Over two days on June 7th and 8th, Bumblebee Conservation Trust and Buglife Cymru welcomed local volunteers to build their knowledge and skills over the course of two bumblebee ID days in Magor. During Thursday's beginners course, the group of 15 volunteers were delighted to positively ID the rare shrill carder bee (Bombus sylvarum)- one of the nation's rarest bumblebees which is now confined to only a handful of sites in South Wales and Southern England. On the following day, during the Intermediate ID course, the 13 volunteers found brown banded carder bee (Bombus pascuorum), another rarity as well as ashy mining bee (Andrena cineraria). In total, the group recorded 8 species at the site and found queens, workers and males of a range of species. A number of the volunteers who attended the events expressed an interest in setting up BeeWalk transects in the Gwent Levels and further afield which will be a great opportunity to gather valuable data on the distribution of rarities like the shrill carder bee. Look out for more opportunities to get involved with BeeWalks and other activities to safeguard the future of Gwent Levels pollinators!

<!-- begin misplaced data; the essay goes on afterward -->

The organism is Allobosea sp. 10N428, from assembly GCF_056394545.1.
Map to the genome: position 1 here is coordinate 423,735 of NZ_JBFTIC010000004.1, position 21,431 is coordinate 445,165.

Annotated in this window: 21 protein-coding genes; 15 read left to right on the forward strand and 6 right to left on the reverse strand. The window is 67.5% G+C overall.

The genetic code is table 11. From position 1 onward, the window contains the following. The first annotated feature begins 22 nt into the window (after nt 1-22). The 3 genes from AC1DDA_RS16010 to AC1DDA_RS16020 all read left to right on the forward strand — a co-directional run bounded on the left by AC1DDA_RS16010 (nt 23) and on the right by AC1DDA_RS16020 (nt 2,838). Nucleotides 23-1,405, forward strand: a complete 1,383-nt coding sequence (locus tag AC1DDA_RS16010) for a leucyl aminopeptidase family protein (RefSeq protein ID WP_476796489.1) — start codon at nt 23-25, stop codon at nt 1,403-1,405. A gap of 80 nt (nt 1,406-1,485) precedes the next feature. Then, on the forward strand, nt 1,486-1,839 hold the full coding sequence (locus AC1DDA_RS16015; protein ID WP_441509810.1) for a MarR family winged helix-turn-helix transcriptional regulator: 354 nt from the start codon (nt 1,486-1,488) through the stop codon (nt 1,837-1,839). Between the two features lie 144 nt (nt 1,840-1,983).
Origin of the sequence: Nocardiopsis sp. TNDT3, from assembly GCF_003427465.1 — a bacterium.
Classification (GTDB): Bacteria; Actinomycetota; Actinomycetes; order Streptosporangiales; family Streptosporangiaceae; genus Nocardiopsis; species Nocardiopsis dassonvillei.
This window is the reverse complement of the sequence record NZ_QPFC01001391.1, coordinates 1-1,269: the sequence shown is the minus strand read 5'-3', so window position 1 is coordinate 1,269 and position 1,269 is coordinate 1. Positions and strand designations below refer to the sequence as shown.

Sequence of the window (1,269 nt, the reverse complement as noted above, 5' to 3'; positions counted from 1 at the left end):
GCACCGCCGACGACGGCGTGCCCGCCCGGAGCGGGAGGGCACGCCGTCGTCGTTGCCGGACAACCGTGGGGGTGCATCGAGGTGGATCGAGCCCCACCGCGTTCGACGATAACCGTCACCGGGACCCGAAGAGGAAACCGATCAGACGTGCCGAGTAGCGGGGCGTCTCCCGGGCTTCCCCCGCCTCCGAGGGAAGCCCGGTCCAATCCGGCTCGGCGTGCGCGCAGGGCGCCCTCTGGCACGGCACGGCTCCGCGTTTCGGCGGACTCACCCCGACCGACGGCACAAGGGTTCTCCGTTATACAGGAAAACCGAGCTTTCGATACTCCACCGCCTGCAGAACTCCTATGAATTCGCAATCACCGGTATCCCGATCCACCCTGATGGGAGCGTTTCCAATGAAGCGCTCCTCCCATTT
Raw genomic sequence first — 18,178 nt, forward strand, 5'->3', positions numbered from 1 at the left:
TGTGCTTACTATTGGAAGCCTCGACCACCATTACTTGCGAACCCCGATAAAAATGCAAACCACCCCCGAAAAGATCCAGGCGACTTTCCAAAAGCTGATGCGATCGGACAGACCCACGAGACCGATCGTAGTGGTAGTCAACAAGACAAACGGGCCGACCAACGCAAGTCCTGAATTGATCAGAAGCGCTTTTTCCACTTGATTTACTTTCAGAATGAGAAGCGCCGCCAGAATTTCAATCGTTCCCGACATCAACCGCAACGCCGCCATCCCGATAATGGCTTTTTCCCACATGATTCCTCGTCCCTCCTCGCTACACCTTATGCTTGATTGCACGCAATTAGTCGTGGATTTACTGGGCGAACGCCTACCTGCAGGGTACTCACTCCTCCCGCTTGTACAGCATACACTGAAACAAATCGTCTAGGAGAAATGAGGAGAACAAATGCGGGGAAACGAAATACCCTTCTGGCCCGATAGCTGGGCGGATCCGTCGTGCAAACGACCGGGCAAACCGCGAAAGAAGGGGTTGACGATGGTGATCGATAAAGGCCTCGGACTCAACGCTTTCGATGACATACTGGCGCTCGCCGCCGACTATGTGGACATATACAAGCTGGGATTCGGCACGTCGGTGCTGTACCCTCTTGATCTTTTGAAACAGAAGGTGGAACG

Pollinating the Levels Project
The shrill carder bee was once widespread throughout southern England and lowland Wales, favouring wildflower habitats such as sand dunes, well established grasslands and heathlands but habitat is now disappearing and the Gwent Levels is one of only a few strongholds for the species. The Living Levels Pollinating the Levels Project aims to sure up habitat for this species to ensure its survival into the future and combat the trend in fragmenting its habitat by connecting up areas of wildflower rich habitat across the landscape. For more information, please visit the project page.